Travel next to Naousa, a picturesque fishing village and a popular tourist destination, with a half-sunken Venetian castle by the harbour. Colourful fishing boats, traditional white-washed houses and a variety of cafes, fish tavernas, bars and clubs that line the narrow back streets have made up the special character of this place. Make sure you take a walk towards the Venetian castle, at the harbour entrance, and enjoy your coffee or your drink, as well as the unimpeded view of the deep blue Aegean sea before you.
This is an impressive mountain village surrounded by vegetation, built in the Cycladic and neoclassical style. There are beautiful squares and narrow alleys paved with marble. The village is located on the highest spot of Paros, offering breathtaking views of the island and the sea.
Visit the Folk Culture Museum of the Aegean Sea and learn more about the cultural practices in the archipelago. The exhibits refer to the Aegean island architecture, the traditional crafts, and minerals extracted on these islands.
Take a trip to this traditional village with the mediaeval structure, at a few kilometres distance from Logara and Piso Livadi popular beaches, and close to the great historical monuments on Kefalos Hill. See also the old windmills, the village’s landmark.
Make sure you visit Marpissa during the three-day cultural festival where visitors and locals are actively involved in the event. It takes place every year in August. Walk up the neighbouring Kefalos Hill and see the deserted Venetian town and the castle; the 17th c. monastery of St. Anthony faces east and the view from that spot is very beautiful.
Agairia - Alyki
These two beautiful villages are close to each other. Agairia is built in a green area and Alyki is a seaside village and a popular tourist destination. Make sure you visit Skorpios, a Cyclades Folk Museum in Alyki, founded by B. Skiadas, a local artist. Take also a trip to Faranga and Trypiti beaches, as well as to Lolantonis and Glyfa beaches in Aspro Chorio location.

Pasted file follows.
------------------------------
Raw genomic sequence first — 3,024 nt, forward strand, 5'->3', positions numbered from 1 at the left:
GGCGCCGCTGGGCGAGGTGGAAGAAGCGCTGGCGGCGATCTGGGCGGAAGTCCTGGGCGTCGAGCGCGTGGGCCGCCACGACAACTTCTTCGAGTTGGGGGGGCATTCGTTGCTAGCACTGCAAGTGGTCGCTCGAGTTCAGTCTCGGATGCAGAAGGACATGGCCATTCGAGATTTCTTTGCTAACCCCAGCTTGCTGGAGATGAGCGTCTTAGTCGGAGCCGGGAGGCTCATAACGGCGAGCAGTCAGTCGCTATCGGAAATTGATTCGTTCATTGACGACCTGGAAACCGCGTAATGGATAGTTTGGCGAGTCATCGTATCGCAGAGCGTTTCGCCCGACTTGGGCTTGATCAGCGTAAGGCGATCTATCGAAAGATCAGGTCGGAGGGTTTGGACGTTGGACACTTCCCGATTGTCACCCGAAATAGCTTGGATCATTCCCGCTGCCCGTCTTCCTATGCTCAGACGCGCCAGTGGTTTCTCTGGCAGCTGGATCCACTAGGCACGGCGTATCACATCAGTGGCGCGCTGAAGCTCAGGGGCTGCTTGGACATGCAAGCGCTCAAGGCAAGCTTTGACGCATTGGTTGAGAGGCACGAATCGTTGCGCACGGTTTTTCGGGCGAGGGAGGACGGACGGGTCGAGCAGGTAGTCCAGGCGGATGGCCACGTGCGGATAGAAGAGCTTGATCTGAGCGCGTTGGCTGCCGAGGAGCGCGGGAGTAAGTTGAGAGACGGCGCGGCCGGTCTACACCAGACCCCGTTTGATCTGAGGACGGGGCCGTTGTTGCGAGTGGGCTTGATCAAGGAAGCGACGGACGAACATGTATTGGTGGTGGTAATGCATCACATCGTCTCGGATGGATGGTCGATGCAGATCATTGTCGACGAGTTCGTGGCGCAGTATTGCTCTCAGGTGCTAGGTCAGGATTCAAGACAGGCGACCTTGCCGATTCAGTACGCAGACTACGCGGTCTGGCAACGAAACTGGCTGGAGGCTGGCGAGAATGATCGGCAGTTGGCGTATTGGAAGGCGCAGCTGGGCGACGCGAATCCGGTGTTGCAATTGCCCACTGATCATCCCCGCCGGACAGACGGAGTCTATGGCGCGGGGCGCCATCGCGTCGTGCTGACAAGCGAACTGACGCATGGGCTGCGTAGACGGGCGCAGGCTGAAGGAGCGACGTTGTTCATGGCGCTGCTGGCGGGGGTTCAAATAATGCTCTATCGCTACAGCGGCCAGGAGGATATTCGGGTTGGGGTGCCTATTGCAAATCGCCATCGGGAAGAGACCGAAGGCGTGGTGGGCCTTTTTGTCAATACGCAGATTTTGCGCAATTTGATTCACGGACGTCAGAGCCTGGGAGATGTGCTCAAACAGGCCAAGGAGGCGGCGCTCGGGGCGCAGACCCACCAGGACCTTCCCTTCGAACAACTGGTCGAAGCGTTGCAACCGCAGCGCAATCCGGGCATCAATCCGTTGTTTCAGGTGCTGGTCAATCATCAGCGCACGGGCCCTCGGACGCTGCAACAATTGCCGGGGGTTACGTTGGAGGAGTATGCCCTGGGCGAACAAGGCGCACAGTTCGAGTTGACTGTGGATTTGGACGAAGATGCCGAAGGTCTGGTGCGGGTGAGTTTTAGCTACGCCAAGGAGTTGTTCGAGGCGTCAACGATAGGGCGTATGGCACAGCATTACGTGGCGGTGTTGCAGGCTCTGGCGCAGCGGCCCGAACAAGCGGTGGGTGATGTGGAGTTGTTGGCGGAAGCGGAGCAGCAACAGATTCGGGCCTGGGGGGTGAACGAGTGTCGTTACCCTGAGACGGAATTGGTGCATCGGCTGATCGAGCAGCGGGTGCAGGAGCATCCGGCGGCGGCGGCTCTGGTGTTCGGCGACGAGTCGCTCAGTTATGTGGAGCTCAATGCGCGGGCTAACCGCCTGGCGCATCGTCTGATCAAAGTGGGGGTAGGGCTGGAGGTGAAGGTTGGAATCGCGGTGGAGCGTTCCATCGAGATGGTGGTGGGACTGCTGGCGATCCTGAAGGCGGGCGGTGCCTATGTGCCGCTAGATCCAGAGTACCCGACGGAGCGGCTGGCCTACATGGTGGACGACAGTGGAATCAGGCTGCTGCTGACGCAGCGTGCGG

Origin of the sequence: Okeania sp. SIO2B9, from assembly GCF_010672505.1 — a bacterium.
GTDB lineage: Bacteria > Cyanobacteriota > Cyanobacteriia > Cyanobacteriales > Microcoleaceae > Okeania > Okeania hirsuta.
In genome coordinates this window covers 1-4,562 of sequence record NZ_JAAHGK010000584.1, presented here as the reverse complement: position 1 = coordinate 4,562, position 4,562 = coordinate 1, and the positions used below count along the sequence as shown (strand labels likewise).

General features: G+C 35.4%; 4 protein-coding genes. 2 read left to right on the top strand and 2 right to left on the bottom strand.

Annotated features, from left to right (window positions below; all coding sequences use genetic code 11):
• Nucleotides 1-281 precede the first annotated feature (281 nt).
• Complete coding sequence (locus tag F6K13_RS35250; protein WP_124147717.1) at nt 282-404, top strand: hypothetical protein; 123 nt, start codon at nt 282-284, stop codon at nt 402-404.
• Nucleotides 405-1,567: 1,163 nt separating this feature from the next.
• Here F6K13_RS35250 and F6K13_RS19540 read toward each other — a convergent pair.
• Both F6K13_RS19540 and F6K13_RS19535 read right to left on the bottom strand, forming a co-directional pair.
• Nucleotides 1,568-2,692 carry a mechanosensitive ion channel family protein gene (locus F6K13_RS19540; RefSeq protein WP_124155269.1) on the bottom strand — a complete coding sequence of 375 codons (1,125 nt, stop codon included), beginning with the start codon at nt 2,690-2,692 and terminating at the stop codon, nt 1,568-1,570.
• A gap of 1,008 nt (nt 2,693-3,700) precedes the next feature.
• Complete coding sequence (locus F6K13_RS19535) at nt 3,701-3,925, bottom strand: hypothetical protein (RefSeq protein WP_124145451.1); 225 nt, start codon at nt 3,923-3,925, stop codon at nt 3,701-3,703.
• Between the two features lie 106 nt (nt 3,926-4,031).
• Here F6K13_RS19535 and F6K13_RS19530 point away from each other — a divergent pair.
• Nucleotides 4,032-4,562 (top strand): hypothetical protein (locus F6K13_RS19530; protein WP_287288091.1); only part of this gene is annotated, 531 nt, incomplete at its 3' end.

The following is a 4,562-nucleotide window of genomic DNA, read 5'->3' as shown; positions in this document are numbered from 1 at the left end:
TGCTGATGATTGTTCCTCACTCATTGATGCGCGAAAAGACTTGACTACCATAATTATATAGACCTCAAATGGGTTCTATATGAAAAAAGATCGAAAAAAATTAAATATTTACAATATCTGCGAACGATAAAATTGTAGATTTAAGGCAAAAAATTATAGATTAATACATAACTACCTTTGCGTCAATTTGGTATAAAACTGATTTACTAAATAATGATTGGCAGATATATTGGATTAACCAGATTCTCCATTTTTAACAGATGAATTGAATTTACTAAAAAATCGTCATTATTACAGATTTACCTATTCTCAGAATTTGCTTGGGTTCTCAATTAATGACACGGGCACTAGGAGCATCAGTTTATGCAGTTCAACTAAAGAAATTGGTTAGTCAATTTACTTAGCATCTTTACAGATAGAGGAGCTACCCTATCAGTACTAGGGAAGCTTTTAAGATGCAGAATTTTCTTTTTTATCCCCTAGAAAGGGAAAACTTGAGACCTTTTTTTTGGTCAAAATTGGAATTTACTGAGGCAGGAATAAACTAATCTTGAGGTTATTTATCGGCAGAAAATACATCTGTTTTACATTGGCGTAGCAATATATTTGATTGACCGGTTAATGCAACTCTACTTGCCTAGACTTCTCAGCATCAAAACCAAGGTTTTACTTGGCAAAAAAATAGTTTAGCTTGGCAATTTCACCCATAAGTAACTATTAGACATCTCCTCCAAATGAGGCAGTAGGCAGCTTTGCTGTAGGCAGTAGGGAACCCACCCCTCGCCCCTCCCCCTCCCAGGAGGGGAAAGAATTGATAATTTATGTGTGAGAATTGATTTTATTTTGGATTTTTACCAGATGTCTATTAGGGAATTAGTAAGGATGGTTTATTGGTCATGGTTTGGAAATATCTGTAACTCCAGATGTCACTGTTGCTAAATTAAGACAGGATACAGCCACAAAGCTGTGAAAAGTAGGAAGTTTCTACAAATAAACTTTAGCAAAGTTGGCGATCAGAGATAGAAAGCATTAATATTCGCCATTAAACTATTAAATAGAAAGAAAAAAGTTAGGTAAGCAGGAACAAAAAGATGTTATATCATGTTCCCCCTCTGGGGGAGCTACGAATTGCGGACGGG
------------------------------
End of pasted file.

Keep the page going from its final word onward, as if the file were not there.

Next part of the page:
This pretty village is a peaceful and relaxing holiday destination. There’s a lovely sandy beach, and also many restaurants, cafes and cosy bars to suit your taste. Logaras and Pounda beaches should definitely be on your list of places to visit - the second one being a favourite spot among young visitors. From the location of St. Nicholas Church you will enjoy the lovely view to Naxos Island. See also the Byzantine church of St. George Thalassitis (late 13th c.) on the hill overlooking Logaras beach.
It’s a seaside village with a small harbour where small boats are moored. Along the waterfront you’ll find traditional restaurants, cafes and bars. Make sure you visit the location of the ancient boathouses, where the locals used to keep their boats, as well as the country chapel of St. Nicholas.
Close to Psychopiana village, there is an area of great beauty called Petaloudes (meaning Butterflies), which is definitely worth visiting. It’s the habitat of a butterfly species called Panaxia quadripunctaria, a place with lush vegetation and spring waters, very high plane trees, laurels, and wild olive trees.